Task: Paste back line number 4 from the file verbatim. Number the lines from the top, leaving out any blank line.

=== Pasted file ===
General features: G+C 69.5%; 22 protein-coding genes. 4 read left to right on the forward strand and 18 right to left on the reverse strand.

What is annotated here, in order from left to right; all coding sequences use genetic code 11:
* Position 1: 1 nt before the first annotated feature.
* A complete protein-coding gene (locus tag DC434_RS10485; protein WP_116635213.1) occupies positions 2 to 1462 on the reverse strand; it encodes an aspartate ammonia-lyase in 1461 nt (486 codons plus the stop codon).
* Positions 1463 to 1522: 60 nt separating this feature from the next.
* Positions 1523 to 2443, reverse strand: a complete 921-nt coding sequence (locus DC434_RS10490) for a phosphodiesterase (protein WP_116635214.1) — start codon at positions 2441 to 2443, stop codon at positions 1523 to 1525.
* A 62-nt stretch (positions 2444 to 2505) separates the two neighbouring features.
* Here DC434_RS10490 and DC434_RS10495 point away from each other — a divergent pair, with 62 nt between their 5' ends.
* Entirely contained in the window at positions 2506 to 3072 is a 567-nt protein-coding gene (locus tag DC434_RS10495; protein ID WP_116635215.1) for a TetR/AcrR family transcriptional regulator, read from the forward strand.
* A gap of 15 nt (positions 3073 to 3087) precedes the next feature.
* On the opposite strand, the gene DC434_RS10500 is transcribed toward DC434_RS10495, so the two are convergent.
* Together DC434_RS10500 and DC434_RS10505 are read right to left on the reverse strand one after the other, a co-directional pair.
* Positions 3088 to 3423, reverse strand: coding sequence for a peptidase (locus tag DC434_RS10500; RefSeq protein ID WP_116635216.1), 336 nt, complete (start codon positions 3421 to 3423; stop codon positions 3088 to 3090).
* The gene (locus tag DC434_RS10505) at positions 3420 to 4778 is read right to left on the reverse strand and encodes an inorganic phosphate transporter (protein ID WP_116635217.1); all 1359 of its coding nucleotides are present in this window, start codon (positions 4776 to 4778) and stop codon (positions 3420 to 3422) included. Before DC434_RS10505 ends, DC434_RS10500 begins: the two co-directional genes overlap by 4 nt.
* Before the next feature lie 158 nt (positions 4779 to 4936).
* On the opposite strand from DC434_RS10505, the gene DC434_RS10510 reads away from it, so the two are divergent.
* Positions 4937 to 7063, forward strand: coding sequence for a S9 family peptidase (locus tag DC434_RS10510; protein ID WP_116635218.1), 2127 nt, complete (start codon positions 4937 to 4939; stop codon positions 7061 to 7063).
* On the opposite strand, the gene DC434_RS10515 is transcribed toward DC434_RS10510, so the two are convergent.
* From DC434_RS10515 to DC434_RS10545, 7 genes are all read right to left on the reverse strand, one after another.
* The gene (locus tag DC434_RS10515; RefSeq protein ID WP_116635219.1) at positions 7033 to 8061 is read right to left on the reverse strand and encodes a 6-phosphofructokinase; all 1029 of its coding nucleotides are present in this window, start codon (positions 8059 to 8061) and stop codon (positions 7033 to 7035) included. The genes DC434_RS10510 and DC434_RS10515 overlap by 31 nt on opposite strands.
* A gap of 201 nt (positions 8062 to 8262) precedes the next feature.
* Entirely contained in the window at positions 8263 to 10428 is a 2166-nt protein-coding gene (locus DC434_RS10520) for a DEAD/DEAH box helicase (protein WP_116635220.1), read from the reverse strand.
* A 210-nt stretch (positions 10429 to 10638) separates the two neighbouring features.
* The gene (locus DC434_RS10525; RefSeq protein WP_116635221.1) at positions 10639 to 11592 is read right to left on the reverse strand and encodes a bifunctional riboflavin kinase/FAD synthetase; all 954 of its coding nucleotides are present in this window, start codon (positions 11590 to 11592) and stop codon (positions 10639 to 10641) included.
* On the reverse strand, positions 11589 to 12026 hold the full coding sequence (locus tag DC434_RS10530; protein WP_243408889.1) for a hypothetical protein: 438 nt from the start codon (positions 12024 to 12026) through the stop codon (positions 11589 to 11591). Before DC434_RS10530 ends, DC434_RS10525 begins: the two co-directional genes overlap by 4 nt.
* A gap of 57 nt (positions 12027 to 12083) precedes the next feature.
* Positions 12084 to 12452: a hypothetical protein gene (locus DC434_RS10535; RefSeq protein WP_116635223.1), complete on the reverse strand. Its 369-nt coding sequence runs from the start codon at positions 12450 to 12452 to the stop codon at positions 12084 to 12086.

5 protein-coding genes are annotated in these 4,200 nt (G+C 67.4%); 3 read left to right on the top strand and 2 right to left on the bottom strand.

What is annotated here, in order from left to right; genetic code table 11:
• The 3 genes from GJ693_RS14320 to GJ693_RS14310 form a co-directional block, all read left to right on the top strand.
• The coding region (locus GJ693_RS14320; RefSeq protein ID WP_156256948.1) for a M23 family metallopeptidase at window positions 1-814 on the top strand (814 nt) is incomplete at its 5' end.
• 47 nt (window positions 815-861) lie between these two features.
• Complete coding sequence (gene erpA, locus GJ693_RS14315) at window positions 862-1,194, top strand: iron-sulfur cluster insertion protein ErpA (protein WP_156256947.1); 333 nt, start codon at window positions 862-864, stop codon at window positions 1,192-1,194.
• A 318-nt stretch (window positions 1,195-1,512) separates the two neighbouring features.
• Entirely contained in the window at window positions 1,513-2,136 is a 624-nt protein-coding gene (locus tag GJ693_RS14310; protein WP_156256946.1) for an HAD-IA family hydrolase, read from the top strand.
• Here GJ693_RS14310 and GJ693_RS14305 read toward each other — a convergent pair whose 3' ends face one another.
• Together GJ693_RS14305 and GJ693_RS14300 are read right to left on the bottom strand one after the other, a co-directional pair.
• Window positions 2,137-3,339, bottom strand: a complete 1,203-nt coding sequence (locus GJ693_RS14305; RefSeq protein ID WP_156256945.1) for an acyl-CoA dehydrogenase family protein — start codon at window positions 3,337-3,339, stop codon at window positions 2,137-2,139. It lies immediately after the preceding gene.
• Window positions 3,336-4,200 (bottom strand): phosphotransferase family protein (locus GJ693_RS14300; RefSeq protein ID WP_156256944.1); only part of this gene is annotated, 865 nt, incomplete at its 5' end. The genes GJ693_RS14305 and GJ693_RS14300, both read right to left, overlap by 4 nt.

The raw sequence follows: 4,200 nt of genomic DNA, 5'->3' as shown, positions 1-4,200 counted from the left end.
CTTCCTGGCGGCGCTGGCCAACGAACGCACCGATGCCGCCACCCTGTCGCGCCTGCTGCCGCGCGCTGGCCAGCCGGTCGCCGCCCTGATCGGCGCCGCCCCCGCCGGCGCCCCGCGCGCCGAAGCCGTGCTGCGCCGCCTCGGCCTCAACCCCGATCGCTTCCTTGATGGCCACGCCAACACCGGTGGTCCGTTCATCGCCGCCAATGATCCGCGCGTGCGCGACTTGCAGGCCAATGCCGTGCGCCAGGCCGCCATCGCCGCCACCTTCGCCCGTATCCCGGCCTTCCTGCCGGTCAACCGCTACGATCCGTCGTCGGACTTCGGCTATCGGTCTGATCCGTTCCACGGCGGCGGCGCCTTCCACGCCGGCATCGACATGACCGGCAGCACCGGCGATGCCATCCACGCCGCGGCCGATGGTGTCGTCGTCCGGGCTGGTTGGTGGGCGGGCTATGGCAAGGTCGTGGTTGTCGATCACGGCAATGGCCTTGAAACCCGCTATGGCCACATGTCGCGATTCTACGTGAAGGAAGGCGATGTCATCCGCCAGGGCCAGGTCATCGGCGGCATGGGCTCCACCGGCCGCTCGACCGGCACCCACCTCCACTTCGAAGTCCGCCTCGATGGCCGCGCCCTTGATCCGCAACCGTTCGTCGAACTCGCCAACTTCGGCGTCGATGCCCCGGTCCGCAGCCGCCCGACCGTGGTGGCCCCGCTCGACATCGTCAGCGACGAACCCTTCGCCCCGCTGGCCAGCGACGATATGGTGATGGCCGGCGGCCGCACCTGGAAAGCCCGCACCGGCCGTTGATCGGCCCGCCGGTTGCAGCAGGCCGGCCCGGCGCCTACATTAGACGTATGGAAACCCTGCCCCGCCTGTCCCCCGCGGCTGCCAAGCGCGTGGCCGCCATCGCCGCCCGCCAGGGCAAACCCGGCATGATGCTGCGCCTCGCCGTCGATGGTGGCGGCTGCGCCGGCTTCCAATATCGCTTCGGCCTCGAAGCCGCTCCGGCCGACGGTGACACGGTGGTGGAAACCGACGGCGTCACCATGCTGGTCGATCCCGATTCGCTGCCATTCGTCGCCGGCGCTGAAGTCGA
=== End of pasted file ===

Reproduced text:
* A complete protein-coding gene (locus tag DC434_RS10485; protein WP_116635213.1) occupies positions 2 to 1462 on the reverse strand; it encodes an aspartate ammonia-lyase in 1461 nt (486 codons plus the stop codon).